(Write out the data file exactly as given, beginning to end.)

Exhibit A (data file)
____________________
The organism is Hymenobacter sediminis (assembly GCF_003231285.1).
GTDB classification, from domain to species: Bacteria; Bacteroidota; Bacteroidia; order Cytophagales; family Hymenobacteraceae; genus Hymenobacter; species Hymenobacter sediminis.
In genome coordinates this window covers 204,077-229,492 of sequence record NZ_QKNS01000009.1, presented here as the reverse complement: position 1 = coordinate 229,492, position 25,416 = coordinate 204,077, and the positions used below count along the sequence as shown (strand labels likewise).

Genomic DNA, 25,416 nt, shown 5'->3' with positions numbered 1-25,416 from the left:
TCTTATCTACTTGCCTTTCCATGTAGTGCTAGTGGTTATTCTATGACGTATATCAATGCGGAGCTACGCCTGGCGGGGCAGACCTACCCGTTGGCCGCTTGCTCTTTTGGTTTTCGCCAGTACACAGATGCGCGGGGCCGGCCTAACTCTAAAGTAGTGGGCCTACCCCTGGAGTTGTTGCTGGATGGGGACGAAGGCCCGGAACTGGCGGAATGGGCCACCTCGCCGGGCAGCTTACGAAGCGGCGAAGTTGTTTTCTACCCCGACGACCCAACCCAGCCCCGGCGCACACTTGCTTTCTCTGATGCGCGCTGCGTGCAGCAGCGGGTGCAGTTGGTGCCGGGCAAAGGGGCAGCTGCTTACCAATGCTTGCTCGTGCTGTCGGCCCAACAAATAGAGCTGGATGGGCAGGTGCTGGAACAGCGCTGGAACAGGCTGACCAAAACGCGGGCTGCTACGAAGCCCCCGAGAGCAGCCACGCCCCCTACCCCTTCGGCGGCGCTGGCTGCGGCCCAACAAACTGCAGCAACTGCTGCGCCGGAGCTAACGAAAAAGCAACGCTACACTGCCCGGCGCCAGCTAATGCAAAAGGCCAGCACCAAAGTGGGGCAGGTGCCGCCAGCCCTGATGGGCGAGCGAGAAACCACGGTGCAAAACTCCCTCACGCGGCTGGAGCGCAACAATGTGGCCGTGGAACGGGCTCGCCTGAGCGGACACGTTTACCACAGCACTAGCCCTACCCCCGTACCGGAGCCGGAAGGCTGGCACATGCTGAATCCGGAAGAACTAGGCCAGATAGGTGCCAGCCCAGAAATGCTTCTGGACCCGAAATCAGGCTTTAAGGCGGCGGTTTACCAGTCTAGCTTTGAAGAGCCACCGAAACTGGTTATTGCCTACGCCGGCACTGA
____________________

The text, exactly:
The organism is Hymenobacter sediminis (assembly GCF_003231285.1).
GTDB classification, from domain to species: Bacteria; Bacteroidota; Bacteroidia; order Cytophagales; family Hymenobacteraceae; genus Hymenobacter; species Hymenobacter sediminis.
In genome coordinates this window covers 204,077-229,492 of sequence record NZ_QKNS01000009.1, presented here as the reverse complement: position 1 = coordinate 229,492, position 25,416 = coordinate 204,077, and the positions used below count along the sequence as shown (strand labels likewise).

Genomic DNA, 25,416 nt, shown 5'->3' with positions numbered 1-25,416 from the left:
TCTTATCTACTTGCCTTTCCATGTAGTGCTAGTGGTTATTCTATGACGTATATCAATGCGGAGCTACGCCTGGCGGGGCAGACCTACCCGTTGGCCGCTTGCTCTTTTGGTTTTCGCCAGTACACAGATGCGCGGGGCCGGCCTAACTCTAAAGTAGTGGGCCTACCCCTGGAGTTGTTGCTGGATGGGGACGAAGGCCCGGAACTGGCGGAATGGGCCACCTCGCCGGGCAGCTTACGAAGCGGCGAAGTTGTTTTCTACCCCGACGACCCAACCCAGCCCCGGCGCACACTTGCTTTCTCTGATGCGCGCTGCGTGCAGCAGCGGGTGCAGTTGGTGCCGGGCAAAGGGGCAGCTGCTTACCAATGCTTGCTCGTGCTGTCGGCCCAACAAATAGAGCTGGATGGGCAGGTGCTGGAACAGCGCTGGAACAGGCTGACCAAAACGCGGGCTGCTACGAAGCCCCCGAGAGCAGCCACGCCCCCTACCCCTTCGGCGGCGCTGGCTGCGGCCCAACAAACTGCAGCAACTGCTGCGCCGGAGCTAACGAAAAAGCAACGCTACACTGCCCGGCGCCAGCTAATGCAAAAGGCCAGCACCAAAGTGGGGCAGGTGCCGCCAGCCCTGATGGGCGAGCGAGAAACCACGGTGCAAAACTCCCTCACGCGGCTGGAGCGCAACAATGTGGCCGTGGAACGGGCTCGCCTGAGCGGACACGTTTACCACAGCACTAGCCCTACCCCCGTACCGGAGCCGGAAGGCTGGCACATGCTGAATCCGGAAGAACTAGGCCAGATAGGTGCCAGCCCAGAAATGCTTCTGGACCCGAAATCAGGCTTTAAGGCGGCGGTTTACCAGTCTAGCTTTGAAGAGCCACCGAAACTGGTTATTGCCTACGCCGGCACTGA